- Kids’ developing brains are more susceptible to the risk for addiction.
- Nicotine is highly addictive—more so even than alcohol, heroin, and cocaine.
- Some types of e-cigarettes have very high nicotine levels.
- When a developing brain sees exposure to high nicotine levels, it can contribute to addiction, problems with impulse control, and mood disorders.
- There are also negative effects of nicotine on the prefrontal cortex. The prefrontal cortex is part of the brain responsible for judgment, planning, decision-making, and attention.
Unfortunately, middle and high school students have the misconception that vaping is entirely harmless. Many of the flavored e-cigarette liquids come in kid-friendly flavors and are discrete enough to hide easily.
There has also been intense criticism that Juul targeted their e-cigarette marketing to younger audiences. Some feel their marketing led to a spike in e-cigarette consumption among 12th graders and even younger people. Since then, there’s been a big push to change laws and regulations to target current e-cigarette use among young people. You could get them into counselling to help them with this disease.
Lung Injuries and Pulmonary Disease from Vaping
Several years ago, there was a string of deaths and lung health issues that researchers believe were related to vaping. The Centers for Disease Control and Prevention (CDC) says the deaths were from an e-cigarette or vaping product use-associated lung injury (EVALI).
There was a peak in emergency department visits related to vaping in August 2019. The reason that we now know there was an outbreak of lung injuries was likely because of an ingredient in vaping fluids called vitamin E acetate. Vitamin E acetate is usually in THC-containing products. THC is the psychoactive component of marijuana.
As of February 2020, there were 68 confirmed deaths.
Even so, the annual deaths from vaping vs. cigarettes are far lower.
The recommendation from the CDC is that you not use any e-cigarette products that contain THC or vitamin E acetate because of the significant public health impact.
Ingredients like propylene glycol in vaping devices can also lead to lung inflammation and damage to e-cigarette users.
The Dangers of Secondhand Smoke
One need not engage in tobacco use to be at risk for health problems related to it. Secondhand smoke is smoke released from lit cigarettes, cigars, and pipe tobacco or exhaled from the person who is smoking these items. Inhaling secondhand smoke can cause heart disease, strokes, lung cancer, respiratory infections, asthma attacks, and other ill health effects. Exposure to secondhand smoke has killed about 2,500,000 since 1964, according to the CDC. As fewer people smoke and the number of public places that allow smoking has lessened, the number of secondhand smoke cases has decreased. Smokeless tobacco choices, such as chewing tobacco, snuff, and dissolvable lozenges all contain health risks, despite the absence of smoke during their usage.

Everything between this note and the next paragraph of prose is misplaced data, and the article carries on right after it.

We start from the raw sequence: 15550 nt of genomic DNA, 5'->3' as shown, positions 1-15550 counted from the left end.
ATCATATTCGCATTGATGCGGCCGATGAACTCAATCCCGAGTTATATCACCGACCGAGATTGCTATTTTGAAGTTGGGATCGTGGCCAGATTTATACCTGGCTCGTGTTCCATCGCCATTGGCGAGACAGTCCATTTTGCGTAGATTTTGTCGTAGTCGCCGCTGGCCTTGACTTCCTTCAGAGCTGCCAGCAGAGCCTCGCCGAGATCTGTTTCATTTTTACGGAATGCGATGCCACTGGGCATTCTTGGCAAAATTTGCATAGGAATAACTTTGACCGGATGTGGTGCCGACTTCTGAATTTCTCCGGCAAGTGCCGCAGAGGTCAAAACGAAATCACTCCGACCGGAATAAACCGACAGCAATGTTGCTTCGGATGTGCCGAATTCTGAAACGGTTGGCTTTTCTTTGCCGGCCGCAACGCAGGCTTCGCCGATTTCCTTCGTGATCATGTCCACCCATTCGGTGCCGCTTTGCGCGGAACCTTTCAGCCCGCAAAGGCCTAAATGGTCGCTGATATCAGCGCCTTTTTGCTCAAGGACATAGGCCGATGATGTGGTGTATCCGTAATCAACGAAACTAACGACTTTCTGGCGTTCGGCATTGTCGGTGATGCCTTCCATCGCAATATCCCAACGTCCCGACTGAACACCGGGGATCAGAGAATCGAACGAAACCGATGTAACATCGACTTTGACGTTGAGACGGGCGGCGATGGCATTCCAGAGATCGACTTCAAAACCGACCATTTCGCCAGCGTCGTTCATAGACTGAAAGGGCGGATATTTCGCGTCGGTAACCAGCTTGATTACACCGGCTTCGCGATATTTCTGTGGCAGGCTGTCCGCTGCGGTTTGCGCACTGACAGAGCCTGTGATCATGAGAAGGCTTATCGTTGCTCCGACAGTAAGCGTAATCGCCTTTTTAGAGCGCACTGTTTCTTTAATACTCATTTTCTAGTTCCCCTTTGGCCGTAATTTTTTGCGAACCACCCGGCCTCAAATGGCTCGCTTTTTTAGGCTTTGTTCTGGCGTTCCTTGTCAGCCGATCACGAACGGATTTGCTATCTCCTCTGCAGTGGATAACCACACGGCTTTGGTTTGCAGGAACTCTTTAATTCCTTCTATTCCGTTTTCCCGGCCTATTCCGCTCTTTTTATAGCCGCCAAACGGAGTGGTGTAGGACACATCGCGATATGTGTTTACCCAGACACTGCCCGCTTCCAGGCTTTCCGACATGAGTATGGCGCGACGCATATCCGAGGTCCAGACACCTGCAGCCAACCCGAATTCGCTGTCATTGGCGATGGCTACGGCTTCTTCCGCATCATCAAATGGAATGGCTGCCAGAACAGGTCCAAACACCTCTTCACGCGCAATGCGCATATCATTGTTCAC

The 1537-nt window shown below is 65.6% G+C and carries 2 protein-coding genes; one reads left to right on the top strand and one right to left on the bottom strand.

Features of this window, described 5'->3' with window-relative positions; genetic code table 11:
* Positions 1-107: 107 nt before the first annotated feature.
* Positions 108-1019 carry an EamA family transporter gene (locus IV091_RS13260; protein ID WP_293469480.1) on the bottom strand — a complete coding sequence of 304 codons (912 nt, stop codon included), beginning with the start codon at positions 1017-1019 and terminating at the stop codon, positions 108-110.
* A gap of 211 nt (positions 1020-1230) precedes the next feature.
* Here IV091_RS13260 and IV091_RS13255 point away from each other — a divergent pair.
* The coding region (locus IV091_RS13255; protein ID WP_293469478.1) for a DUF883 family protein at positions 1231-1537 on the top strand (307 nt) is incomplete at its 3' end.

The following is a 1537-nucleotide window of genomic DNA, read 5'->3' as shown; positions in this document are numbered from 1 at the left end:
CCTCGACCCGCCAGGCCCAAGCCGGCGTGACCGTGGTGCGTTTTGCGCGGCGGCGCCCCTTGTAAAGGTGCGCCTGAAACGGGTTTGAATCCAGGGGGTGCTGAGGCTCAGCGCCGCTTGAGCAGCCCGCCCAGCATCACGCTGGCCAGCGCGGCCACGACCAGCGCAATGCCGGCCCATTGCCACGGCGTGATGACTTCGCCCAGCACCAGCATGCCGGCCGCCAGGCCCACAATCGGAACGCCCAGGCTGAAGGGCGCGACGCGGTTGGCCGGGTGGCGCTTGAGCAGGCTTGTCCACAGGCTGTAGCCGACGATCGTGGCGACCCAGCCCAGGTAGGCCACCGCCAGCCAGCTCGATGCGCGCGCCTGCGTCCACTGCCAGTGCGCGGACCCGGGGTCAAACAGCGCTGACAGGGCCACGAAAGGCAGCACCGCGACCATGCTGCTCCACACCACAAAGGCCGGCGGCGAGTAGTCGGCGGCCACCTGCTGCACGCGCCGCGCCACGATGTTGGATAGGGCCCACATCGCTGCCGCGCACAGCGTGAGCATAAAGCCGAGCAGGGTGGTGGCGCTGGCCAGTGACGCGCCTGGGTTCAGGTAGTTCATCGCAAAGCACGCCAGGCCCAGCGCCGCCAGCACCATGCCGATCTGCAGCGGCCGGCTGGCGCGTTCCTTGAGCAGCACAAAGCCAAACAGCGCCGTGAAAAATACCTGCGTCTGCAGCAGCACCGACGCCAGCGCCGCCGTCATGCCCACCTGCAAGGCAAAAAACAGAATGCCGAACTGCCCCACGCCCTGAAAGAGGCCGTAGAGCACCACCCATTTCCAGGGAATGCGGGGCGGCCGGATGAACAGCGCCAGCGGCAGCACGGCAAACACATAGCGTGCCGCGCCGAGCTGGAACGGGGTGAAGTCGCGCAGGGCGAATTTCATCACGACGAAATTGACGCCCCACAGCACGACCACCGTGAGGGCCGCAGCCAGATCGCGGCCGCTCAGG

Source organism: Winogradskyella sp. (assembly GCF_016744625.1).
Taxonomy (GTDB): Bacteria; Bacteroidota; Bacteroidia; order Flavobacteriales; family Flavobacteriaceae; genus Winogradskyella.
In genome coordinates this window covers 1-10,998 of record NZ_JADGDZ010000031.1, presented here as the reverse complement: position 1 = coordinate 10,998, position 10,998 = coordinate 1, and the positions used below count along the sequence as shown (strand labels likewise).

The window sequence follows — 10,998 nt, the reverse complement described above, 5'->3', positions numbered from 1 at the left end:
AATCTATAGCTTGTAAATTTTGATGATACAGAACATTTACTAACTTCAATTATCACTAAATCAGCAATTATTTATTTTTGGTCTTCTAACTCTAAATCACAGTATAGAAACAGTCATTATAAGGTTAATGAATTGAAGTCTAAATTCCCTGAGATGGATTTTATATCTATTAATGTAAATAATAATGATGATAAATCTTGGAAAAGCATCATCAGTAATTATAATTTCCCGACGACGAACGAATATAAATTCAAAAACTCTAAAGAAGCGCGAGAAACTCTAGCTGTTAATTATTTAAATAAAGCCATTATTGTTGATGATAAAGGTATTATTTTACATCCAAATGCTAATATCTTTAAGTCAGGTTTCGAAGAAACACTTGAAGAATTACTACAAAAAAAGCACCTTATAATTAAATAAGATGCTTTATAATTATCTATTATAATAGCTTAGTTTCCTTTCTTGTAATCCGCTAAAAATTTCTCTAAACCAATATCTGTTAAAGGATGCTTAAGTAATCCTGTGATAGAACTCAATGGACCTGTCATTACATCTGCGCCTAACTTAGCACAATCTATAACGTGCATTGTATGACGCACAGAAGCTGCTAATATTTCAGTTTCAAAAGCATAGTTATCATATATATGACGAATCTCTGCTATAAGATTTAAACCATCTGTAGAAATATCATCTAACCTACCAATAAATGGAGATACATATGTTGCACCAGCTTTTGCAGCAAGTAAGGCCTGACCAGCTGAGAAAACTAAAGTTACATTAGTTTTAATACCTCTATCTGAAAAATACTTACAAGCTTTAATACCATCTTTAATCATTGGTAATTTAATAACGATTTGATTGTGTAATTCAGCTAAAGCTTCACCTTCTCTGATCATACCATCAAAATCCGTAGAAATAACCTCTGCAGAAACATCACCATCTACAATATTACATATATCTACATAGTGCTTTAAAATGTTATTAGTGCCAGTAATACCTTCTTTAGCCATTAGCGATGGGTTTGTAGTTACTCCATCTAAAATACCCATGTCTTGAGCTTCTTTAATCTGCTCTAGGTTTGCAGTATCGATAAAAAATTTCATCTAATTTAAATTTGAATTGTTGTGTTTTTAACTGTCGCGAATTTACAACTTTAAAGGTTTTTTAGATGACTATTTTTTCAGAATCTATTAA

Risks of Smoking Weed and Vaping During the Coronavirus Pandemic
During this difficult time, some individuals may be smoking marijuana in an attempt to relieve anxiety and stress. However, experts are saying it is time to think twice about this habit, as it can make you more vulnerable to contracting the COVID-19 virus. Taking this opportunity to address your marijuana addiction can ultimately spare you from any damage you may do to your airways, as well as help you better identify symptoms, if you contract the COVID-19 virus.
How Weed and Vaping Are Bad for Your Lungs
Considering the current health crisis presented by the COVID-19 pandemic, it is especially a bad time to smoke or vape, since the virus attacks the lungs. It causes a degree of inflammation similar to bronchitis or cigarette smoking. If you were to become infected with the novel coronavirus and develop COVID-19, your risk of complications increases, due to the existing lung damage. Marijuana burns at a much lower temperature than a cigarette, which means you are inhaling a certain amount of unburnt plant material. This can irritate the lungs the same way that ragweed, birch, and oak pollen can affect you if you are allergic.
The same goes for vaping, considering you are damaging the cells in your respiratory system that are responsible for protecting your immune system from respiratory diseases. Patients will be more susceptible to a cough if they have a more sensitive airway. Since a dry cough is a symptom of COVID-19, any cough caused by weed or vaping can mimic that symptom and make diagnosis a lot harder.
Vaping vs. Cigarette Cost
If you buy an e-cigarette starter kit, you’ll initially pay anywhere from $40 to $100. After you buy that, the nicotine cartridges are cheaper than traditional tobacco cigarettes.
One milligram of nicotine costs around 15.7 cents if you buy traditional cigarettes. That nicotine is only 10 cents, approximately if you’re using e-cigarettes.
Vaping Vs. Cigarettes: Who is the Winner?
The overall answer as the how vaping vs. cigarettes compare is that cigarettes are more harmful than vaping, but neither is good for you.
Vaping can be a better alternative to cigarettes, but that doesn’t mean vaping is risk-free or a completely safe option. It simply means it’s a lower-risk alternative to smoking. Both are very high risk for certain groups of people, such as pregnant women and young people with developing brains.
The best way to get health benefits is to avoid or quit both habits. Electronic and conventional cigarettes can have high nicotine concentrations and potentially dangerous heavy metals and chemicals.